The other aspects of such studies worth noting is that fluid losses and fluid intake practices of athletes, irrespective of drink temperature, have been reported for athletes of a number of sport fields such as water polo and volleyball players (Cox, 2002; Zetou et al., 2008), and appear to be different across sports. No investigation on fluid balance in Taekwondo athletes has been reported. The human subjects of the studies mentioned above were mountain climbers, patients going to a watering place, or soldiers. We have assessed fluid balance in Taekwondo athletes after a controlled exercise-heat stress while they drank water in voluntary volumes and with various temperatures. Except the few studies mentioned, our extensive search in the literature and international databases yielded no record as to various drink temperatures and voluntary intake.

METHODS

Subjects

Six young healthy male Taekwondo athletes mean (SD) age 23.7 (0.6) years; weight 80.7 (5.7) kg; and height 1.81 (0.02) m participated in this study. All subjects were familiarized with all the testing procedures. To reduce bias, explanations were given with no emphasis on drinking behavior and they were free to drink water of the offered temperature in voluntary volumes. The study was reviewed and approved by the Investigation Committee of Tabriz University of Medical Sciences and the Ethics Committee of the university and all subjects gave their voluntary, written and informed consent for their participation.

Dehydrating procedure

Each subject participated in four experiment sessions on separate days. Pretest instructions included eating a light lunch, refraining from drinking any beverage from 12.00 noon and no exercise on the day of the experiment. Before each experiment, subjects rested in sitting position for 30 min at a thermoneutral temperature (28°C). Then a blood sample was drawn by venipuncture as the first control sample, and their body weights were measured (nude weight) using a Seca beam balance, accurate to ±100g (EK-500D, Japan). Experiments started at 16.00 and were conducted in an environmental chamber with controlled temperature at 38-40°C and relative humidity between 20-30%. Environmental conditions were monitored during experiment sessions. Total heat exposure time was 120 min and subjects were under constant observation for indications of any inability to tolerate the experimental conditions (e.g., elevated heart rate, nausea or confusion). Subjects performed a mild physical activity by alternating 10-min rest and 20 min exercise periods for 60 min, and physical activity continued for the last 30-min period to induce a reduction in total body water through sweating. The exercise consisted of ergometer cycling. On the cessation of exercise, subjects dried their body with a towel and were weighed. An indwelling cannula was inserted into a large superficial vein in the forearm to collect free-flowing blood samples. Second control blood sample was drawn through the cannula at 3 min before drinking (-3 min). The first control blood sample compares the plasma concentrations of sodium pre and post heat exposure while second control blood sample is considered as control to compare before and after drinking.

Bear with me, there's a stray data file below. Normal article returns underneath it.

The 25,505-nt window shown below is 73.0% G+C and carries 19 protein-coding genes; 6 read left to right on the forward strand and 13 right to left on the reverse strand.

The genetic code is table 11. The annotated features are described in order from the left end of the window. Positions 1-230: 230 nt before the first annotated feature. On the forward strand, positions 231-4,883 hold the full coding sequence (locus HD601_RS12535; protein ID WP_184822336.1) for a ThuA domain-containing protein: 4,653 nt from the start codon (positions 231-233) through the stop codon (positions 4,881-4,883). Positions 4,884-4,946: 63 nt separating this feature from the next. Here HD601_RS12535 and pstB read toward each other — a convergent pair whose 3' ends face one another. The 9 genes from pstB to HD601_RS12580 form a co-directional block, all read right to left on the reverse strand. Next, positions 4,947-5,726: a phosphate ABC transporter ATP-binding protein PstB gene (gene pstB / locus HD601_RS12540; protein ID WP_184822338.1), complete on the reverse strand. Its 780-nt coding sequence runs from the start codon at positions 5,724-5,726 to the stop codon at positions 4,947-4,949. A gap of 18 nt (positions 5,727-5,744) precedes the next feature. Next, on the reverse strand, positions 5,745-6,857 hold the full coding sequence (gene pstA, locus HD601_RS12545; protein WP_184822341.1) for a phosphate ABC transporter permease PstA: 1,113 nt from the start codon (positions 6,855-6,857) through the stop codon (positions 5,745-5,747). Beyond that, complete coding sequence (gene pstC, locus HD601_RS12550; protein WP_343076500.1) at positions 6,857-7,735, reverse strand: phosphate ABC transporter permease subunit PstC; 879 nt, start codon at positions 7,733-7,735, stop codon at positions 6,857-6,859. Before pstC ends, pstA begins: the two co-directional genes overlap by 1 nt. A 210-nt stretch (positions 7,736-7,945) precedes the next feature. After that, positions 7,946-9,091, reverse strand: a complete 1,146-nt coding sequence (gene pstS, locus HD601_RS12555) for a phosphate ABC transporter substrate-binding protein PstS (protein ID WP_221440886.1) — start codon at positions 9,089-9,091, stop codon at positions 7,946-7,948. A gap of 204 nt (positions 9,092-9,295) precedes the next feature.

Voluntary intake

After the procedures, subjects were allowed to drink ad libitum plane water with the four temperatures of 5, 16, 26, and 58°C, on four separate experiments. Their drinking volume was measured. Blood samples were drawn through the indwelling cannula at 3, 9, and 15 min after drinking. Blood samples were immediately centrifuged at 3,000 g and 4°C for 5 min to determine the plasma sodium concentration by Eppendorf flame photometry (model EFOX 5054, Instrumentation Laboratory, Germany).

Calculated measures

Body weight at the start of the procedure, just before entering the chamber, was considered nude weight. Weight loss induced by the procedure, primary weight loss, was calculated by the difference between body weight before and after the procedure,:

In sport medicine, the level of dehydration is quantified by the amount of weight loss, usually by exercise. An athlete who loses 3% of his/her body weight is considered to be “3% dehydrated” (Oppliger and Bartok, 2002). So primary percentage of dehydration was calculated as (Cox, 2002):

Sweat loss (ml) is calculated as (Zetou et al., 2008):

Because our subjects had no intake during the procedure, primary weight loss equals sweat loss.

Weight loss after voluntary drinking, which equals fluid deficit (ml/gr), was calculated as:

So involuntary dehydration would be: